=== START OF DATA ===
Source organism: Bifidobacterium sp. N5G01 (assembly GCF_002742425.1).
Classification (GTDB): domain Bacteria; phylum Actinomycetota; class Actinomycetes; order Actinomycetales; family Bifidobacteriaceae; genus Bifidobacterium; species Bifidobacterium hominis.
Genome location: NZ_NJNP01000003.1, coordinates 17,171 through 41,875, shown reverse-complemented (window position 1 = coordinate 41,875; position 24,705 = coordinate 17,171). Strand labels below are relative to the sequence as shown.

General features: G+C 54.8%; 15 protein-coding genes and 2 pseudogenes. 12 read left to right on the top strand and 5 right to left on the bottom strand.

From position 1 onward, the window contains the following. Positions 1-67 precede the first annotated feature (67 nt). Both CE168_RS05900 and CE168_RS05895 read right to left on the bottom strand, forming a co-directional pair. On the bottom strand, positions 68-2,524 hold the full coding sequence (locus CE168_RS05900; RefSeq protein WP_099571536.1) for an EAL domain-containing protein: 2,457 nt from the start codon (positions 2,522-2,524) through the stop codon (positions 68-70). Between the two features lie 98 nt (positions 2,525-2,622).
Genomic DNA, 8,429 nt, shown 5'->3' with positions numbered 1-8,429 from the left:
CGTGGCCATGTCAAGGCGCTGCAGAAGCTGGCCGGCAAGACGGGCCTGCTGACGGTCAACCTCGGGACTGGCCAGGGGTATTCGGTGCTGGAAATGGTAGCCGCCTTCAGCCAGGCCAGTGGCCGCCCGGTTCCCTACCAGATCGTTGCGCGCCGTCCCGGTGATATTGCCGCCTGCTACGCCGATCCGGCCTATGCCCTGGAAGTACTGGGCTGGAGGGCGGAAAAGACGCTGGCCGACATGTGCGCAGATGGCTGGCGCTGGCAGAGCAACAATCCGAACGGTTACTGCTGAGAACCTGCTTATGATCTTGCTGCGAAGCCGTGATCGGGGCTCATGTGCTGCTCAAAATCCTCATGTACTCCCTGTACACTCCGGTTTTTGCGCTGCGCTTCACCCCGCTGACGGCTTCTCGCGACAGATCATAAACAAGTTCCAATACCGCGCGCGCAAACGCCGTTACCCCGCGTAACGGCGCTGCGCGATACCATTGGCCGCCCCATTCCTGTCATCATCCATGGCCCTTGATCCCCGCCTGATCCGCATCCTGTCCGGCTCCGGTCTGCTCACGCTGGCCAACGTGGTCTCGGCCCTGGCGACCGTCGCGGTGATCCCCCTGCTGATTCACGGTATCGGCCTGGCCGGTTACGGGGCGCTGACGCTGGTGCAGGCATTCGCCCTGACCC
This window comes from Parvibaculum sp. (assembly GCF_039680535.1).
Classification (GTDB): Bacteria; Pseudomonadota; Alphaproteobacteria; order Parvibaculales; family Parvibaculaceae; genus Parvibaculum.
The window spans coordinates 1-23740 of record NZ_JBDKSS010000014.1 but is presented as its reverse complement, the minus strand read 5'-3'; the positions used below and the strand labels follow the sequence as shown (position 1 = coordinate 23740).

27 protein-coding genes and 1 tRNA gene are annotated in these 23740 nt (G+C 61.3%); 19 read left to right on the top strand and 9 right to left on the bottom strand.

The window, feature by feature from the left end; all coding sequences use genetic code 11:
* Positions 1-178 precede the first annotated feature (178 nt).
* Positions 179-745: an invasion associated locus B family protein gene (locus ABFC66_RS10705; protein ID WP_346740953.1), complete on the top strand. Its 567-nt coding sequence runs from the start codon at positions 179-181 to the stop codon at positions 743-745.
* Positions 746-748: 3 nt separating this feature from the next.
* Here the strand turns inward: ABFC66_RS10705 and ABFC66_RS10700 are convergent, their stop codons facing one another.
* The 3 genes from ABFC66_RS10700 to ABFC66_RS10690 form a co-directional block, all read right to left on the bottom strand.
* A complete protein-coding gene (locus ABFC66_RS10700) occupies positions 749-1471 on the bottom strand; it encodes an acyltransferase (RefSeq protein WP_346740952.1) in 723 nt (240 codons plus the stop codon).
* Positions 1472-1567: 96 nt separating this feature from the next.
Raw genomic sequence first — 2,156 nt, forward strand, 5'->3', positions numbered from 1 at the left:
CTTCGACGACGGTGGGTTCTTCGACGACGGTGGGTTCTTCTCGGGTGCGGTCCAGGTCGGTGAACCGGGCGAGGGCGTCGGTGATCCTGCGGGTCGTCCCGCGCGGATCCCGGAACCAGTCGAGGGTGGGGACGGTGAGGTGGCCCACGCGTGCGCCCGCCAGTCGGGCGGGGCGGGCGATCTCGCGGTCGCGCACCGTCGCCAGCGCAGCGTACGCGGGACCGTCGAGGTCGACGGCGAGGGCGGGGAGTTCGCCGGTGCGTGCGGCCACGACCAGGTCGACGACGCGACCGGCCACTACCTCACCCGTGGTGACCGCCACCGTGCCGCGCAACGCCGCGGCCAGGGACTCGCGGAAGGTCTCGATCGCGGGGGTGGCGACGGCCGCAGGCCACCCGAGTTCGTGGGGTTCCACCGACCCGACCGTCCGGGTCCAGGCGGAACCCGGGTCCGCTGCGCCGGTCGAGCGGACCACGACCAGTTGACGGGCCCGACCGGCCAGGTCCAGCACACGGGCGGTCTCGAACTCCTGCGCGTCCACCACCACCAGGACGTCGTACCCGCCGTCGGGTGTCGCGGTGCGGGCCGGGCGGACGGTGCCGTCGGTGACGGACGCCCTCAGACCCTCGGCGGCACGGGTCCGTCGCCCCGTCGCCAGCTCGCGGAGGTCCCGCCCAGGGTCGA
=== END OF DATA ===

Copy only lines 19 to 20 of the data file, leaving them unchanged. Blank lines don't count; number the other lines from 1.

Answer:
* Positions 1472-1567: 96 nt separating this feature from the next.
Raw genomic sequence first — 2,156 nt, forward strand, 5'->3', positions numbered from 1 at the left: